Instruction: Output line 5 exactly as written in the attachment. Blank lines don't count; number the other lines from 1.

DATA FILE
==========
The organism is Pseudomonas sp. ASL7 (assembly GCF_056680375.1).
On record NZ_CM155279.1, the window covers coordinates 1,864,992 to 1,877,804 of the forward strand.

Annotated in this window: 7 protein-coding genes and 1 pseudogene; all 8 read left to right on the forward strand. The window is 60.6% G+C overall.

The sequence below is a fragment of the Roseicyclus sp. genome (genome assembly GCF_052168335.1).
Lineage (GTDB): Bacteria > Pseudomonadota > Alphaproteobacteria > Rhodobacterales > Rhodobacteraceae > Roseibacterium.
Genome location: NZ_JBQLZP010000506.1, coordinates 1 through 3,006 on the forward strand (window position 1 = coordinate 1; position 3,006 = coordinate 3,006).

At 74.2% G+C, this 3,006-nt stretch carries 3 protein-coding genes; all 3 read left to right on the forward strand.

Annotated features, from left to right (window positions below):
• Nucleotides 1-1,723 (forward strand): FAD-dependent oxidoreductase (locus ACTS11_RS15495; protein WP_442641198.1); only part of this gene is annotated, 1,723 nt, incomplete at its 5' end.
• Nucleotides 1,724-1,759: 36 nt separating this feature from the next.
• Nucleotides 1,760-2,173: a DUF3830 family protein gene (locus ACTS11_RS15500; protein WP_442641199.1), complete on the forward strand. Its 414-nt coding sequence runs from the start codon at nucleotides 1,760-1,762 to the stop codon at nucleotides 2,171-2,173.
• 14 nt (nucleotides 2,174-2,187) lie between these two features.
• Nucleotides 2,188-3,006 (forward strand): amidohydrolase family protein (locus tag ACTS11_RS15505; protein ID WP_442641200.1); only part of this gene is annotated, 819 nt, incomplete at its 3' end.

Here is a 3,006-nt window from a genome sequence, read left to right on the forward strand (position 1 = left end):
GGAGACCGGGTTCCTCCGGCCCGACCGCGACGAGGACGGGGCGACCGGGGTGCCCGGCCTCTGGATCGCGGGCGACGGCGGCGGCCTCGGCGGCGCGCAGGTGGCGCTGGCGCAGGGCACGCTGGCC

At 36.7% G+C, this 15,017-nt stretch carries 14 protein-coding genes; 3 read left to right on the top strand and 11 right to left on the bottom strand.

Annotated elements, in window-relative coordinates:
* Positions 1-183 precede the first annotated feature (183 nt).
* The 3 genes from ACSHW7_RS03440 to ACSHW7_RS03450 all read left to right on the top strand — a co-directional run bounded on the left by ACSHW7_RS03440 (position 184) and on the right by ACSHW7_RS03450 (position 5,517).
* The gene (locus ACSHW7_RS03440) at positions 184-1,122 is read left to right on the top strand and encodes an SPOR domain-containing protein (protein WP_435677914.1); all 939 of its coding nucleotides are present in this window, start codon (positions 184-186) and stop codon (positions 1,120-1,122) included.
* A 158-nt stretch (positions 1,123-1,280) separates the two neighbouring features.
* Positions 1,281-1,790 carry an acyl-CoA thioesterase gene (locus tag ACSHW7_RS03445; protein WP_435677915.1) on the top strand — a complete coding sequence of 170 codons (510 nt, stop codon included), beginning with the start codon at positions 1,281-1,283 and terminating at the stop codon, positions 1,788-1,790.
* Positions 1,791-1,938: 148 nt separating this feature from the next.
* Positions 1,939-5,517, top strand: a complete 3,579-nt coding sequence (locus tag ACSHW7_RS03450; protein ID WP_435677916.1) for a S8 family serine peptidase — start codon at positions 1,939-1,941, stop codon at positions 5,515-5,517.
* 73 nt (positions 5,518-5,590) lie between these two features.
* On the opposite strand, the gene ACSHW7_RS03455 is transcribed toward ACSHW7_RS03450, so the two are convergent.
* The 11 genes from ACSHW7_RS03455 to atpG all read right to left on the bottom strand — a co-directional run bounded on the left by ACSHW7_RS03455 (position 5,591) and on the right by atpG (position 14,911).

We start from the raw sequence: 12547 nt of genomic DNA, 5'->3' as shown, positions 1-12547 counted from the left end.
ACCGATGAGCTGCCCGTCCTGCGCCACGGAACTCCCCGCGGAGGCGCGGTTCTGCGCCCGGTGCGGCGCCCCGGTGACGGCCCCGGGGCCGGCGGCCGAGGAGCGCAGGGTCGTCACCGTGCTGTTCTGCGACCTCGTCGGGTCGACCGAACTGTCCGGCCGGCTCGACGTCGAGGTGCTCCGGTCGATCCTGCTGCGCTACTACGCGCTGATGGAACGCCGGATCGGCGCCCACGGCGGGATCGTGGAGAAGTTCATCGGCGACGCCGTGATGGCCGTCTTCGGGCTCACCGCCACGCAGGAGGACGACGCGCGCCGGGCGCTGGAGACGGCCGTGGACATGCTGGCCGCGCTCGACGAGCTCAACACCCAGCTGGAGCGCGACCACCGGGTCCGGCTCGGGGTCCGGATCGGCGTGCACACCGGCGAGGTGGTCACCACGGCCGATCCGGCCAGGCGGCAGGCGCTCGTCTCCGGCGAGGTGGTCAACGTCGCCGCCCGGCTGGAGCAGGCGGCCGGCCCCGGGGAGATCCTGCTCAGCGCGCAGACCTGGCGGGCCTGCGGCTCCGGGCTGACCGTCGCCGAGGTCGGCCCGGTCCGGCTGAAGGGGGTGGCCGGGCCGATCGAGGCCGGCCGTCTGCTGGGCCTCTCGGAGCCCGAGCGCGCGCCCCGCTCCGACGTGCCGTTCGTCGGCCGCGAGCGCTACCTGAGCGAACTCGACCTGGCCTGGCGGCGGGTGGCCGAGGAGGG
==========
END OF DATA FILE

Lineage (GTDB): Bacteria > Pseudomonadota > Alphaproteobacteria > Rhodobacterales > Rhodobacteraceae > Roseibacterium.